Iodine nutrition in pregnant and breastfeeding women: sufficiency, deficiency, and supplementation

Hossein Delshad, Fereidoun Azizi
Hormones: International Journal of Endocrinology and Metabolism 2020, 19 (2): 179-186
Iodine is a micronutrient used by the thyroid gland to produce thyroid hormones, which manage different aspects of body metabolism. Humans depend on exogenous sources of iodine to maintain the normal concentration of thyroid hormones. Pregnancy alters iodine turnover and is associated with significant changes in thyroid function. Daily iodine requirement during pregnancy increases to 250 μg, compared with 150 μg for nonpregnant women. According to recent guidelines of scientific organizations, to improve maternal thyroid status and to prevent child neurocognitive defects, all pregnant and breastfeeding women should take 150 μg of iodine supplementation, not only in iodine-deficient regions but also in iodine-sufficient areas. However, some recent studies have confirmed that iodine supplementation of mildly iodine-deficient pregnant women has no clear benefits as concerns maternal thyroid function or child neurodevelopment.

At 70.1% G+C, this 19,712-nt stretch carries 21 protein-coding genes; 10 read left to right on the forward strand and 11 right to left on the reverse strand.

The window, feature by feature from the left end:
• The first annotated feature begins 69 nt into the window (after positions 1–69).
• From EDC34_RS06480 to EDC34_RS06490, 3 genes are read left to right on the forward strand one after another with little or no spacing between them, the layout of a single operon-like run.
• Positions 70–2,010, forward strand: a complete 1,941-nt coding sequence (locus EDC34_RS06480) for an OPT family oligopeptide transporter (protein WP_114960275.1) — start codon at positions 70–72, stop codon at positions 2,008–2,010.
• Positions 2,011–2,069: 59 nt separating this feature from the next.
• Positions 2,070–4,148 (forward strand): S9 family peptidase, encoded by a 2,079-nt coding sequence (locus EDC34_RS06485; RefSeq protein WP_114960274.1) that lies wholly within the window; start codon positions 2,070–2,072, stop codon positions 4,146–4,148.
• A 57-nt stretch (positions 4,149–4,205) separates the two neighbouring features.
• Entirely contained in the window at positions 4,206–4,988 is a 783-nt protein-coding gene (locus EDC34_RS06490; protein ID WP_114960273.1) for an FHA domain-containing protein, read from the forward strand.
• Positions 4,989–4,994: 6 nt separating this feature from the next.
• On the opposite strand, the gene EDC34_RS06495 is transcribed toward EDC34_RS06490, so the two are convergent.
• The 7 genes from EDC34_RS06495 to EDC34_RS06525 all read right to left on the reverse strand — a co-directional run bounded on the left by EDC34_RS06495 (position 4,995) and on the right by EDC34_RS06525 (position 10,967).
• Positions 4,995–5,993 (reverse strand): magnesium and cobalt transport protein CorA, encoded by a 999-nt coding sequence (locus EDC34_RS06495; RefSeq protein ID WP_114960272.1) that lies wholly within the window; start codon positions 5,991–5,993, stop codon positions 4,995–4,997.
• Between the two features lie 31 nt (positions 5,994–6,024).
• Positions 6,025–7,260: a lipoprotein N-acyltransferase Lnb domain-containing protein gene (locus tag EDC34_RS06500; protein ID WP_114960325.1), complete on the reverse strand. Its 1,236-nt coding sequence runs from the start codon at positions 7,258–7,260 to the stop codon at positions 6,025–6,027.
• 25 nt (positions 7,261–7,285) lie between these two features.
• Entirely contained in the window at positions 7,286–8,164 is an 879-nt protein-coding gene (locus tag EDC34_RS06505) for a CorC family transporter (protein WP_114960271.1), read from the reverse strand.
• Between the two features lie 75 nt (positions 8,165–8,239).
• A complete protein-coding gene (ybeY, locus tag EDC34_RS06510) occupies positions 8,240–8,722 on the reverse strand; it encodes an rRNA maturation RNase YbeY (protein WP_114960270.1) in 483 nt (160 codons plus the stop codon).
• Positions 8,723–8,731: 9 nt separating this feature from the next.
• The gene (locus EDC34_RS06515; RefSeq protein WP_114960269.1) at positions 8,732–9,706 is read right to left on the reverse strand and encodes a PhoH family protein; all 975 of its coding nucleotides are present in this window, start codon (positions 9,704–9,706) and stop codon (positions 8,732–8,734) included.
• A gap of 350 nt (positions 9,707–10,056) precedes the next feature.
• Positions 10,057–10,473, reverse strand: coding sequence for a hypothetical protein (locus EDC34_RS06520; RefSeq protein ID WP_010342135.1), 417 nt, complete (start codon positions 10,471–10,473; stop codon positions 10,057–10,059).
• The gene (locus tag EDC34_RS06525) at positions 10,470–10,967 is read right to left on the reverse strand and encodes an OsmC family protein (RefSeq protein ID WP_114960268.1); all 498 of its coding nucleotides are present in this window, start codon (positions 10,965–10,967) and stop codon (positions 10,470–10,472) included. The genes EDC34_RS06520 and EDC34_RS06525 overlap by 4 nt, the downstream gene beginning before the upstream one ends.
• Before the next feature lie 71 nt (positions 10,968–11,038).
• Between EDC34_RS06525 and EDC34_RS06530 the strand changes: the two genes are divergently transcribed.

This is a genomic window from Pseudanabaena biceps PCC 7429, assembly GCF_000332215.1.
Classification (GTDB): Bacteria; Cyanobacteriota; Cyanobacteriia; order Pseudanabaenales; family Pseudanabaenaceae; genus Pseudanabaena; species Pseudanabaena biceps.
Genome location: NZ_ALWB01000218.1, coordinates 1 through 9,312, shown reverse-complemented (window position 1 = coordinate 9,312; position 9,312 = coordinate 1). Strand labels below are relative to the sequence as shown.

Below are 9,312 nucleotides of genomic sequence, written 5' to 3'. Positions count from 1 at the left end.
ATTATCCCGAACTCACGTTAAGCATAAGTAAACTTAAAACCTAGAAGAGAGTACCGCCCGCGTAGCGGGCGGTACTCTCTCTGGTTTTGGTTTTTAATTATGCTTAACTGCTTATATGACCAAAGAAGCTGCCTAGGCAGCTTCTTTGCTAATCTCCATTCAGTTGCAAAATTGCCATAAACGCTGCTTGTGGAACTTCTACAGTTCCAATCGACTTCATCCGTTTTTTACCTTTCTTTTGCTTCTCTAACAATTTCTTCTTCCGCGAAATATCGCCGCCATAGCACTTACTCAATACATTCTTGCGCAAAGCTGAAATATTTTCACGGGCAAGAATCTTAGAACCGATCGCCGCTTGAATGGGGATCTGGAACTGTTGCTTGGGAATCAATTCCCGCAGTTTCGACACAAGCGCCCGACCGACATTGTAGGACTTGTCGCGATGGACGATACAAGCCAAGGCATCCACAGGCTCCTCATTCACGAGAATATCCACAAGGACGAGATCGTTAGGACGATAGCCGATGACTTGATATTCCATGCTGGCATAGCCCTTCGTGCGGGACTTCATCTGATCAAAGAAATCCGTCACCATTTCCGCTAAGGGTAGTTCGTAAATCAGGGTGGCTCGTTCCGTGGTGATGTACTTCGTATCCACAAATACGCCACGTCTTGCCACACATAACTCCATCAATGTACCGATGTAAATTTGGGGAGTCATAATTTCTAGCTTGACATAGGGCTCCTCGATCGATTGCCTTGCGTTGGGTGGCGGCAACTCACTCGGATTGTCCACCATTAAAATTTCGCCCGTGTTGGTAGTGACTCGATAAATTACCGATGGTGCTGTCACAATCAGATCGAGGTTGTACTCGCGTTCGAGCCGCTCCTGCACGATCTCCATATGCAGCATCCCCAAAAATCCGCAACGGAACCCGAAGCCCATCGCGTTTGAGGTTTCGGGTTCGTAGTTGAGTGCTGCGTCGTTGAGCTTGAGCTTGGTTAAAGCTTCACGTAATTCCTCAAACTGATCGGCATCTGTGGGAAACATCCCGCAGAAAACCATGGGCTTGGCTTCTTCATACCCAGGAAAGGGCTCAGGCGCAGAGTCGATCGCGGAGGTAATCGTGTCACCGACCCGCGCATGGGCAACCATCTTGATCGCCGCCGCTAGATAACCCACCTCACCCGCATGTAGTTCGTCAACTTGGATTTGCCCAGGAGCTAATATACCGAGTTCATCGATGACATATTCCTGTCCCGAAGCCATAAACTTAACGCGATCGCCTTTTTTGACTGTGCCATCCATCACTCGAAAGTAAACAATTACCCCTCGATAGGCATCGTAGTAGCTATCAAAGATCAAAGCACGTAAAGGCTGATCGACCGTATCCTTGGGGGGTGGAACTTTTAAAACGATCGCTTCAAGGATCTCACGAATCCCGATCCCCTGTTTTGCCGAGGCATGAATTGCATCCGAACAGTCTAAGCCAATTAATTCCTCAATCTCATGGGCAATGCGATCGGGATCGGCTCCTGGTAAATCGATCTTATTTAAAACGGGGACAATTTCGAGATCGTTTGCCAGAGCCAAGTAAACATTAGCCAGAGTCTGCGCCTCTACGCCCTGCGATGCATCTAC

Full Text Links

Find Full Text Links for this Article


You are not logged in. Sign Up or Log In to join the discussion.

Related Papers

Remove bar
Read by QxMD icon Read

Save your favorite articles in one place with a free QxMD account.


Search Tips

Use Boolean operators: AND/OR

diabetic AND foot
diabetes OR diabetic

Exclude a word using the 'minus' sign

Virchow -triad

Use Parentheses

water AND (cup OR glass)

Add an asterisk (*) at end of a word to include word stems

Neuro* will search for Neurology, Neuroscientist, Neurological, and so on

Use quotes to search for an exact phrase

"primary prevention of cancer"
(heart or cardiac or cardio*) AND arrest -"American Heart Association"